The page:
Medical School Interviews: The Last Hurdle

The medical school interviews are the last hurdles before your acceptance into medical school.

After sending in the primary application, secondary application, letters of recommendation, and transcripts, there is not much to do except to wait. And if you did everything right so far, you will receive a call asking you to set up an interview with the school. If you exceptional, then another call will arrive. And another call.

If you are invited to a medical school interview, that means you have the grades and scores to attend medical school. You are so close, but yet so far. The work is not over until you receive the big envelope with your acceptance letter. You don’t want to fail at the last mile of the marathon.

So what do you have to do? Prepare. Once you schedule an interview with a school, do a small victory dance and start working. By the time you interview, you will be prepared for everything.

It is feasible that at this point in your life, you never had an interview before. Maybe you never had a job, which is very possible if you were in school for all of your life. If that is the case, you will be at a disadvantage. But with enough preparation, the disadvantage will be inconsequential.

Medical School Interview 101

Think of an interview as a first date. You are trying to make a good impression on your interviewer. And if the interviewer is not so stuck up, he or she will try to make a good impression on you too, especially if you are one of the better candidates in the application pool.

Medical School Interview Dress Code

Since this will most likely be the first time the school will see you in person, be sure to dress to impress. First impressions count. Treat medical school interviews as if they were job interviews. For some of you, this may be common sense. But believe me, common sense is not as common as it seems to be.

medical school interviews

There is no need to dress overboard like Mr. Onionhead, although you must admire his confidence. A white coat, especially a long one, would be premature.

For guys, wear a suit, a tie, and dress shoes. Make sure your clothes are not wrinkled. Better yet, iron them so they are sharp and crisp. It is never wrong to wear black and white, but if you want to add a little color and if you are not the most fashionable person, consult someone with a good eye for fashion and ask for help. You probably won’t want to show up for an interview with a neon green tie. You’ll probably blind your interviewer.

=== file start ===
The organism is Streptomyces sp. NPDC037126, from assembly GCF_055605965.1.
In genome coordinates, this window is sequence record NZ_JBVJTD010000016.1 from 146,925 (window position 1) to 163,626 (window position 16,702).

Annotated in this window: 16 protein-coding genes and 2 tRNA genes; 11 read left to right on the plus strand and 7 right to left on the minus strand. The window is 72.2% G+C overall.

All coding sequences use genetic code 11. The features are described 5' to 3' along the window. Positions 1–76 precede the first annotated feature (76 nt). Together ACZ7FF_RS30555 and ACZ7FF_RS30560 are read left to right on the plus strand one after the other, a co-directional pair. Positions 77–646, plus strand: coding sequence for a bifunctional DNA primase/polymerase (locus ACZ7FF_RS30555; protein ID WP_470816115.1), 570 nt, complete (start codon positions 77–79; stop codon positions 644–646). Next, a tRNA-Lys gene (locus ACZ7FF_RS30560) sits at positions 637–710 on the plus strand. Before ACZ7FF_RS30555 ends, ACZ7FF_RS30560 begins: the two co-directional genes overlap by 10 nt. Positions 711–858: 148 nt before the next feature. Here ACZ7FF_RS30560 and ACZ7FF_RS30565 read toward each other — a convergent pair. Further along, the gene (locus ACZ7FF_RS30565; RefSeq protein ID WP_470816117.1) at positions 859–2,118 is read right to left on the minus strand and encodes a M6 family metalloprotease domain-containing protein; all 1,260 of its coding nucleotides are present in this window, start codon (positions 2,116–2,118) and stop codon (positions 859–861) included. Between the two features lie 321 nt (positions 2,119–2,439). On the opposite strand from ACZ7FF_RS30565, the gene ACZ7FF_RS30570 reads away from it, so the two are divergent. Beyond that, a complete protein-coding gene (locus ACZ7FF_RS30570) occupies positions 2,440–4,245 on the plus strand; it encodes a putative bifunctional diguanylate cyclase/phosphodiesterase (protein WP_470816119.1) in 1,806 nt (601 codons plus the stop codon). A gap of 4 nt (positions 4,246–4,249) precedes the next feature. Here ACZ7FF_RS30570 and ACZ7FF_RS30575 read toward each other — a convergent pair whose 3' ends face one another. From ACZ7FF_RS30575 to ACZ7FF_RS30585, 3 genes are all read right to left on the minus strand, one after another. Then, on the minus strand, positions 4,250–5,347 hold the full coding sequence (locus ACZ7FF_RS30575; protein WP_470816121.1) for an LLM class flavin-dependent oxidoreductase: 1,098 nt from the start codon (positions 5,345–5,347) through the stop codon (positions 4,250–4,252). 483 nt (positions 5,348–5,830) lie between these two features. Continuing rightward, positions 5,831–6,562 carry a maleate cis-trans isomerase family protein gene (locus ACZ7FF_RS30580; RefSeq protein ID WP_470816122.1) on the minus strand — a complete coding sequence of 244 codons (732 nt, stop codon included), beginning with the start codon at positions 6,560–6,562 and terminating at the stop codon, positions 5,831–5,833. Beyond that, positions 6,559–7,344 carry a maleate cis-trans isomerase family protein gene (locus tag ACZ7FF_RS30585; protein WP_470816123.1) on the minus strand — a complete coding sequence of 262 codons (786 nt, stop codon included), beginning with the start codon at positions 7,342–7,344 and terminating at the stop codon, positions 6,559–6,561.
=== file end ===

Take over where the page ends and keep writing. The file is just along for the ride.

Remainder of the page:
For girls, wear a power suit or a business-appropriate skirt. The same advice I give to guys applies for girls as well.

Check out the attire guidelines UMDNJ set for its students for in-person testing with an actor as a patient (simulated patient encounters). I modified it a bit to “suit” interviews instead of simulated patient encounters. It is a good indicator of what schools consider business attire.

Things to Bring

I would also bring a pen and a small notebook with you. At the very least, get the name of the person who conducted the interview so you can follow up with a “thank you” e-mail or a “thank you” note to his or her school mailbox. If you promised the interviewer you would follow-up regarding something, such as the Spanish word for “windmill,” (it’s “molino.”), write it down in the little notebook to remind yourself. It happened to me on an interview. True story. Since I was heading to Spain, the professor asked me to send him a postcard with the answer. On the postcard, I drew a little windmill and wrote “molino” under it.

Preparation = Success

Now that we have established what to wear and what to bring to the medical school interviews, let’s talk about the work we have to do beforehand to make sure the interview runs smoothly.

Let me throw in a quote by Confucius to make what I am writing wiser than it really is: Success depends upon previous preparation, and without such preparation there is sure to be failure.

This is especially true when it comes to medical school interviews. If it is your first interview and you just decide to wing it, it could fare very poorly. For example, if you are applying to osteopathic schools and don’t know anything about osteopathic medicine, you will not be a strong contender. Why should admissions accept you over someone else who is on top of their game?

1. Learn the Basic Questions

First and most importantly, find out what interview questions the schools will most likely ask. Visit the section regarding the most typical medical school interview questions you must have answers for.